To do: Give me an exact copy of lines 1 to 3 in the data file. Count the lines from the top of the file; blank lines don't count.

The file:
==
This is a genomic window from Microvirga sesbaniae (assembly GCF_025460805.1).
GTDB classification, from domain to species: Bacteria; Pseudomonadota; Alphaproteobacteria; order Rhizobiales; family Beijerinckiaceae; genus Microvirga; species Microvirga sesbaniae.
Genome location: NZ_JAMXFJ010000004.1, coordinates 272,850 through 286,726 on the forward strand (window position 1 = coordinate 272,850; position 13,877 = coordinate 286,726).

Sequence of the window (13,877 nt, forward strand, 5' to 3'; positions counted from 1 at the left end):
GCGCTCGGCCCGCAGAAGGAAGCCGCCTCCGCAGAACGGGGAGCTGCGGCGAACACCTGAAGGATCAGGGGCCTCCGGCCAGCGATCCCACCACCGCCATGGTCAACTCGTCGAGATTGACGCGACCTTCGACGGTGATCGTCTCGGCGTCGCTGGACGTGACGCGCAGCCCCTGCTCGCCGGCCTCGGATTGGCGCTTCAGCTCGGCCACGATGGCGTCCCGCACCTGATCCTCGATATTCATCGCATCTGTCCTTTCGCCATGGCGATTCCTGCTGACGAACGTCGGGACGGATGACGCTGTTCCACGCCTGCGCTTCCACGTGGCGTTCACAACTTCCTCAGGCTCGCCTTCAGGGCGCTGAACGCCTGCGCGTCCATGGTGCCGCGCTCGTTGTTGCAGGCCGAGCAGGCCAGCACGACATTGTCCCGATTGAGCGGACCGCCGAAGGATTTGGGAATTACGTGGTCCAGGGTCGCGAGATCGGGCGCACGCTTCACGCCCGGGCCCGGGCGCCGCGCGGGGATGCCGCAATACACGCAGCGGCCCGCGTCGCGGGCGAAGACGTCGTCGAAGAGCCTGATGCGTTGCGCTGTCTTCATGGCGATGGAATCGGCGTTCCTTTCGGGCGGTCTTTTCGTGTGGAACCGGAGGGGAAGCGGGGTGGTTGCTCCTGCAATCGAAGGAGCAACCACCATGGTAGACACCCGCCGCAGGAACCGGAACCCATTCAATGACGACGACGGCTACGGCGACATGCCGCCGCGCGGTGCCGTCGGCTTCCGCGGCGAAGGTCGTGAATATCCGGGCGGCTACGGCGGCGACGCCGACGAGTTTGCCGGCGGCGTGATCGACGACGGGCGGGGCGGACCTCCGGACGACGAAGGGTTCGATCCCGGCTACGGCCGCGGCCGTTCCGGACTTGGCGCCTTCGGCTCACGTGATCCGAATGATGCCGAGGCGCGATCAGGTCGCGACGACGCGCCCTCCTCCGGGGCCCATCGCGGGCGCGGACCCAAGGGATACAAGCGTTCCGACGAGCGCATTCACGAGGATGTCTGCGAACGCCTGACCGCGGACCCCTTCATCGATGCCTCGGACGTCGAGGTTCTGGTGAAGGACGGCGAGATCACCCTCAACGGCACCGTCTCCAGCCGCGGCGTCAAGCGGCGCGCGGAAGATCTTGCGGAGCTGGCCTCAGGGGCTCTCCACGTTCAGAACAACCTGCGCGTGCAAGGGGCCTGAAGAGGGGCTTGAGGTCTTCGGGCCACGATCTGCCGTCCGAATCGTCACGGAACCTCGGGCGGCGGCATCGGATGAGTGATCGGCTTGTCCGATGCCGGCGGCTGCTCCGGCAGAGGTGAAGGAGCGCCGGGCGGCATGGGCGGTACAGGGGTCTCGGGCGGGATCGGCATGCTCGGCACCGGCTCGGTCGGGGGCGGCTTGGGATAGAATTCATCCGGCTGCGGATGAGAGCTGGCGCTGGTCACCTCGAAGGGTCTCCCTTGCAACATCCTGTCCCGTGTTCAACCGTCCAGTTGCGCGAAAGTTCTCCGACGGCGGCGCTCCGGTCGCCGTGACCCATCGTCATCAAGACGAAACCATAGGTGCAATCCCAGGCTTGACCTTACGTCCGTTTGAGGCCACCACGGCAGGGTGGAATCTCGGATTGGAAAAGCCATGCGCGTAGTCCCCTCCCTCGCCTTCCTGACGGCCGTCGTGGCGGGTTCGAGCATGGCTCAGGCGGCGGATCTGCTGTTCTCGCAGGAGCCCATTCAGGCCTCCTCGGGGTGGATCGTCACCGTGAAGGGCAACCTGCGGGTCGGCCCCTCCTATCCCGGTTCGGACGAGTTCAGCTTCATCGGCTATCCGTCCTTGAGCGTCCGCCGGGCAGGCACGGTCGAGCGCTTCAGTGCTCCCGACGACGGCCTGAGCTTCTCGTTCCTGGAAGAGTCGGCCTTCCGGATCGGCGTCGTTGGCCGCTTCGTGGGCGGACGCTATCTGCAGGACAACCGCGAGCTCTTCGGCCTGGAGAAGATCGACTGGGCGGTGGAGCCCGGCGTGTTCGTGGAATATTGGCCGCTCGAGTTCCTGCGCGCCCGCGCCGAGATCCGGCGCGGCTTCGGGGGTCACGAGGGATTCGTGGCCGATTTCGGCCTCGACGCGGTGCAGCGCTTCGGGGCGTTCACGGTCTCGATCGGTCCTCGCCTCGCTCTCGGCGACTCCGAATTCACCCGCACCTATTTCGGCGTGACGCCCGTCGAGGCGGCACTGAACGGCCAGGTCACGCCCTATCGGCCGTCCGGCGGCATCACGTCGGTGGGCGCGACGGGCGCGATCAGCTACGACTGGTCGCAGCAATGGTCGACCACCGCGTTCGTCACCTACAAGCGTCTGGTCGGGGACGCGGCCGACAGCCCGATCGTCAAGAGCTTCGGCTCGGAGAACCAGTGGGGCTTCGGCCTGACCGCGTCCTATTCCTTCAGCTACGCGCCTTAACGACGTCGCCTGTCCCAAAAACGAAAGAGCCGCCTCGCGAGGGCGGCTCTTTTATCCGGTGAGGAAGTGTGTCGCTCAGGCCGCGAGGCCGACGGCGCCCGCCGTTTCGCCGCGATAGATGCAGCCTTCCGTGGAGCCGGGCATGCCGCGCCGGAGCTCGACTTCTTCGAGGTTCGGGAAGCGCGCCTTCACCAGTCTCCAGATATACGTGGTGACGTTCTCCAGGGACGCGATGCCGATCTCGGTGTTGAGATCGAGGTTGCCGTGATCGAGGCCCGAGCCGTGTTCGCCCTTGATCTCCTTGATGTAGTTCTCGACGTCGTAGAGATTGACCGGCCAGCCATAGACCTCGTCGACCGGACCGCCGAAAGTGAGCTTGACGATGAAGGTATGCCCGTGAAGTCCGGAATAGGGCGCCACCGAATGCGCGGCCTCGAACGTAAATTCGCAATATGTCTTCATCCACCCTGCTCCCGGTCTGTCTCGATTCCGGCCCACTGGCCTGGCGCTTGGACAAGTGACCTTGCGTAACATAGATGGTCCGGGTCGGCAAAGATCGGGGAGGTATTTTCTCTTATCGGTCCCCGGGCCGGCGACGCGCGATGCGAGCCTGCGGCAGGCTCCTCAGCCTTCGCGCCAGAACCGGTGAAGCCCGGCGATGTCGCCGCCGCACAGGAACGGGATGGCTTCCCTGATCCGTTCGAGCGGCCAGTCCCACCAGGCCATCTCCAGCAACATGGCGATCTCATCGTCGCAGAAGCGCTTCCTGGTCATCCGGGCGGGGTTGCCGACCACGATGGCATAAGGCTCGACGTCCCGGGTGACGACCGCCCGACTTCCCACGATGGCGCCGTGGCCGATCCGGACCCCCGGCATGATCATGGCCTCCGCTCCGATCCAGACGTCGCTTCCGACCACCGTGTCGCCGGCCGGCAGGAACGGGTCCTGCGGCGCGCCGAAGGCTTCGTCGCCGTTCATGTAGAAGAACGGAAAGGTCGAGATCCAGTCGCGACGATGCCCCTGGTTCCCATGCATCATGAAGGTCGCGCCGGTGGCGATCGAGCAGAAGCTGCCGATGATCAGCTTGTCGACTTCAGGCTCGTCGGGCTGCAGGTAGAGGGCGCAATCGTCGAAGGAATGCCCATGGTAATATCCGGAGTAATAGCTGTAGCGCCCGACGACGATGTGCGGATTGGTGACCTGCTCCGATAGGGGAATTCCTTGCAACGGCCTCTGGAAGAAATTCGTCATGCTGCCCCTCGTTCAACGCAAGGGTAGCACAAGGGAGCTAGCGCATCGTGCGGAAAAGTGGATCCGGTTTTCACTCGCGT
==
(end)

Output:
This is a genomic window from Microvirga sesbaniae (assembly GCF_025460805.1).
GTDB classification, from domain to species: Bacteria; Pseudomonadota; Alphaproteobacteria; order Rhizobiales; family Beijerinckiaceae; genus Microvirga; species Microvirga sesbaniae.
Genome location: NZ_JAMXFJ010000004.1, coordinates 272,850 through 286,726 on the forward strand (window position 1 = coordinate 272,850; position 13,877 = coordinate 286,726).